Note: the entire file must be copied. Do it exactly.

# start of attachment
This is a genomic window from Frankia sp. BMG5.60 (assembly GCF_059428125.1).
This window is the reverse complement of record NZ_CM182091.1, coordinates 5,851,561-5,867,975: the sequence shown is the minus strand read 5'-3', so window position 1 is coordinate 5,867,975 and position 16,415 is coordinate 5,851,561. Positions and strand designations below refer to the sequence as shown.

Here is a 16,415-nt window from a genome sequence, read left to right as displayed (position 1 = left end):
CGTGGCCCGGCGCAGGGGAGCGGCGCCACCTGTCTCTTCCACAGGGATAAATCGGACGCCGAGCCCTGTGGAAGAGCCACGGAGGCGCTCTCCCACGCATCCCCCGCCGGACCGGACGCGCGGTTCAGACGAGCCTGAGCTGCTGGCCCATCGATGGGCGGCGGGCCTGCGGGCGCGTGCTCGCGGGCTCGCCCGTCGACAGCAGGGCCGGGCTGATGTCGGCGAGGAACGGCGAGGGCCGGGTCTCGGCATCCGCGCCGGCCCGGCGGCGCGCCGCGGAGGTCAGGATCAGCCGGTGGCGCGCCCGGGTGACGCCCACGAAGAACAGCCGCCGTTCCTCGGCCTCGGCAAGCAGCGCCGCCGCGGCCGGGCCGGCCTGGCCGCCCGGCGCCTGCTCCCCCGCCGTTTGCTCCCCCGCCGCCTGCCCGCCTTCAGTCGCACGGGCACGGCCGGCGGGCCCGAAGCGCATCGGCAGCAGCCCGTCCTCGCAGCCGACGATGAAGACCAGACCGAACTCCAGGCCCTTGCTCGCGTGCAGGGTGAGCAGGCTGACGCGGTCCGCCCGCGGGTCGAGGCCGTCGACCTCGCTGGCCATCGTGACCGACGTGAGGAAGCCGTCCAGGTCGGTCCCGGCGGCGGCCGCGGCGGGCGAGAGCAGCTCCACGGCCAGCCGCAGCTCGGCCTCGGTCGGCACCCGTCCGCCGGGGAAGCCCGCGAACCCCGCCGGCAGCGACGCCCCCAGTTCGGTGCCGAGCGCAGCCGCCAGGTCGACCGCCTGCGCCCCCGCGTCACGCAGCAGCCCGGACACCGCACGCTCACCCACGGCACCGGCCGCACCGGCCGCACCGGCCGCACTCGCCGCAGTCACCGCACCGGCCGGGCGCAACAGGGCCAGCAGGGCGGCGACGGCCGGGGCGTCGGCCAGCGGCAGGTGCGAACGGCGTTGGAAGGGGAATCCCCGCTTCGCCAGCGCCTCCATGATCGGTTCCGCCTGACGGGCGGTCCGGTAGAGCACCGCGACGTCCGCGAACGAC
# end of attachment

This is a genomic window from Frankia sp. BMG5.60 (assembly GCF_059428125.1).
This window is the reverse complement of record NZ_CM182091.1, coordinates 5,851,561-5,867,975: the sequence shown is the minus strand read 5'-3', so window position 1 is coordinate 5,867,975 and position 16,415 is coordinate 5,851,561. Positions and strand designations below refer to the sequence as shown.

Here is a 16,415-nt window from a genome sequence, read left to right as displayed (position 1 = left end):
CGTGGCCCGGCGCAGGGGAGCGGCGCCACCTGTCTCTTCCACAGGGATAAATCGGACGCCGAGCCCTGTGGAAGAGCCACGGAGGCGCTCTCCCACGCATCCCCCGCCGGACCGGACGCGCGGTTCAGACGAGCCTGAGCTGCTGGCCCATCGATGGGCGGCGGGCCTGCGGGCGCGTGCTCGCGGGCTCGCCCGTCGACAGCAGGGCCGGGCTGATGTCGGCGAGGAACGGCGAGGGCCGGGTCTCGGCATCCGCGCCGGCCCGGCGGCGCGCCGCGGAGGTCAGGATCAGCCGGTGGCGCGCCCGGGTGACGCCCACGAAGAACAGCCGCCGTTCCTCGGCCTCGGCAAGCAGCGCCGCCGCGGCCGGGCCGGCCTGGCCGCCCGGCGCCTGCTCCCCCGCCGTTTGCTCCCCCGCCGCCTGCCCGCCTTCAGTCGCACGGGCACGGCCGGCGGGCCCGAAGCGCATCGGCAGCAGCCCGTCCTCGCAGCCGACGATGAAGACCAGACCGAACTCCAGGCCCTTGCTCGCGTGCAGGGTGAGCAGGCTGACGCGGTCCGCCCGCGGGTCGAGGCCGTCGACCTCGCTGGCCATCGTGACCGACGTGAGGAAGCCGTCCAGGTCGGTCCCGGCGGCGGCCGCGGCGGGCGAGAGCAGCTCCACGGCCAGCCGCAGCTCGGCCTCGGTCGGCACCCGTCCGCCGGGGAAGCCCGCGAACCCCGCCGGCAGCGACGCCCCCAGTTCGGTGCCGAGCGCAGCCGCCAGGTCGACCGCCTGCGCCCCCGCGTCACGCAGCAGCCCGGACACCGCACGCTCACCCACGGCACCGGCCGCACCGGCCGCACCGGCCGCACTCGCCGCAGTCACCGCACCGGCCGGGCGCAACAGGGCCAGCAGGGCGGCGACGGCCGGGGCGTCGGCCAGCGGCAGGTGCGAACGGCGTTGGAAGGGGAATCCCCGCTTCGCCAGCGCCTCCATGATCGGTTCCGCCTGACGGGCGGTCCGGTAGAGCACCGCGACGTCCGCGAACGAC